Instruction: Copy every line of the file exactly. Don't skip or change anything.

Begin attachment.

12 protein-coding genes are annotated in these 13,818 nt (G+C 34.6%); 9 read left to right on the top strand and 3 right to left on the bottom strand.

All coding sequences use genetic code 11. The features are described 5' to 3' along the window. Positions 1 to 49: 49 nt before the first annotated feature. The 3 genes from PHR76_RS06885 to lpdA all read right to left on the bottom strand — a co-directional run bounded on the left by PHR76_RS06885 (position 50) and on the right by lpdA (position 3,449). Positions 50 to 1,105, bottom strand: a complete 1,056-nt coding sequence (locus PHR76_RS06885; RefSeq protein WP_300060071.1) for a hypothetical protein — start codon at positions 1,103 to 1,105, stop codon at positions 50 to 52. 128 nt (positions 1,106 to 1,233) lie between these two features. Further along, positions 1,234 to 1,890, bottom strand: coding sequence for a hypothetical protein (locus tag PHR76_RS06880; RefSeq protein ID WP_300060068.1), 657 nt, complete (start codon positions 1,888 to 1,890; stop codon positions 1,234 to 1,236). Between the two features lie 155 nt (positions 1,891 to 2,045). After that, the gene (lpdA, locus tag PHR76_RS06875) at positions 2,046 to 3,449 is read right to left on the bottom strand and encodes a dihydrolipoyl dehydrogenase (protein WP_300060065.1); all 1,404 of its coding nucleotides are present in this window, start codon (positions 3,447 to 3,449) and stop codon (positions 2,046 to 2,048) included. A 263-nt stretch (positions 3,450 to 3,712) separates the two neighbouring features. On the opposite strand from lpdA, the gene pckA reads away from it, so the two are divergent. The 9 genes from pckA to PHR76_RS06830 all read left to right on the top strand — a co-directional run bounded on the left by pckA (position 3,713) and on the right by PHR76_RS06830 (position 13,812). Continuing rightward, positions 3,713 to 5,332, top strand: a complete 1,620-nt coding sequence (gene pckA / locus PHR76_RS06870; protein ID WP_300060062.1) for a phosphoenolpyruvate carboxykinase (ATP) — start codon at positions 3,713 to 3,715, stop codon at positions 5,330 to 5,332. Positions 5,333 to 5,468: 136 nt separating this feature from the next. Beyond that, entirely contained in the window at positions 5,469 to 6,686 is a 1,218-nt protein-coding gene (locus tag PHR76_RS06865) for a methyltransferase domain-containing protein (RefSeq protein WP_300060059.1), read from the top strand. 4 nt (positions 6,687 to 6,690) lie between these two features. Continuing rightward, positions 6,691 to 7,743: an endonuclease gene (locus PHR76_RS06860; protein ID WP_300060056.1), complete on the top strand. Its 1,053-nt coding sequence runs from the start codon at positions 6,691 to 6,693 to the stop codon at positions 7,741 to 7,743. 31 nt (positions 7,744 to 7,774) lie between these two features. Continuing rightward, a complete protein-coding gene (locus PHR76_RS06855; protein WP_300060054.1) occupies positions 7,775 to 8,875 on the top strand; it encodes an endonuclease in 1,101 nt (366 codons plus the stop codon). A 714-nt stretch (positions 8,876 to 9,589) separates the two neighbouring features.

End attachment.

12 protein-coding genes are annotated in these 13,818 nt (G+C 34.6%); 9 read left to right on the top strand and 3 right to left on the bottom strand.

All coding sequences use genetic code 11. The features are described 5' to 3' along the window. Positions 1 to 49: 49 nt before the first annotated feature. The 3 genes from PHR76_RS06885 to lpdA all read right to left on the bottom strand — a co-directional run bounded on the left by PHR76_RS06885 (position 50) and on the right by lpdA (position 3,449). Positions 50 to 1,105, bottom strand: a complete 1,056-nt coding sequence (locus PHR76_RS06885; RefSeq protein WP_300060071.1) for a hypothetical protein — start codon at positions 1,103 to 1,105, stop codon at positions 50 to 52. 128 nt (positions 1,106 to 1,233) lie between these two features. Further along, positions 1,234 to 1,890, bottom strand: coding sequence for a hypothetical protein (locus tag PHR76_RS06880; RefSeq protein ID WP_300060068.1), 657 nt, complete (start codon positions 1,888 to 1,890; stop codon positions 1,234 to 1,236). Between the two features lie 155 nt (positions 1,891 to 2,045). After that, the gene (lpdA, locus tag PHR76_RS06875) at positions 2,046 to 3,449 is read right to left on the bottom strand and encodes a dihydrolipoyl dehydrogenase (protein WP_300060065.1); all 1,404 of its coding nucleotides are present in this window, start codon (positions 3,447 to 3,449) and stop codon (positions 2,046 to 2,048) included. A 263-nt stretch (positions 3,450 to 3,712) separates the two neighbouring features. On the opposite strand from lpdA, the gene pckA reads away from it, so the two are divergent. The 9 genes from pckA to PHR76_RS06830 all read left to right on the top strand — a co-directional run bounded on the left by pckA (position 3,713) and on the right by PHR76_RS06830 (position 13,812). Continuing rightward, positions 3,713 to 5,332, top strand: a complete 1,620-nt coding sequence (gene pckA / locus PHR76_RS06870; protein ID WP_300060062.1) for a phosphoenolpyruvate carboxykinase (ATP) — start codon at positions 3,713 to 3,715, stop codon at positions 5,330 to 5,332. Positions 5,333 to 5,468: 136 nt separating this feature from the next. Beyond that, entirely contained in the window at positions 5,469 to 6,686 is a 1,218-nt protein-coding gene (locus tag PHR76_RS06865) for a methyltransferase domain-containing protein (RefSeq protein WP_300060059.1), read from the top strand. 4 nt (positions 6,687 to 6,690) lie between these two features. Continuing rightward, positions 6,691 to 7,743: an endonuclease gene (locus PHR76_RS06860; protein ID WP_300060056.1), complete on the top strand. Its 1,053-nt coding sequence runs from the start codon at positions 6,691 to 6,693 to the stop codon at positions 7,741 to 7,743. 31 nt (positions 7,744 to 7,774) lie between these two features. Continuing rightward, a complete protein-coding gene (locus PHR76_RS06855; protein WP_300060054.1) occupies positions 7,775 to 8,875 on the top strand; it encodes an endonuclease in 1,101 nt (366 codons plus the stop codon). A 714-nt stretch (positions 8,876 to 9,589) separates the two neighbouring features.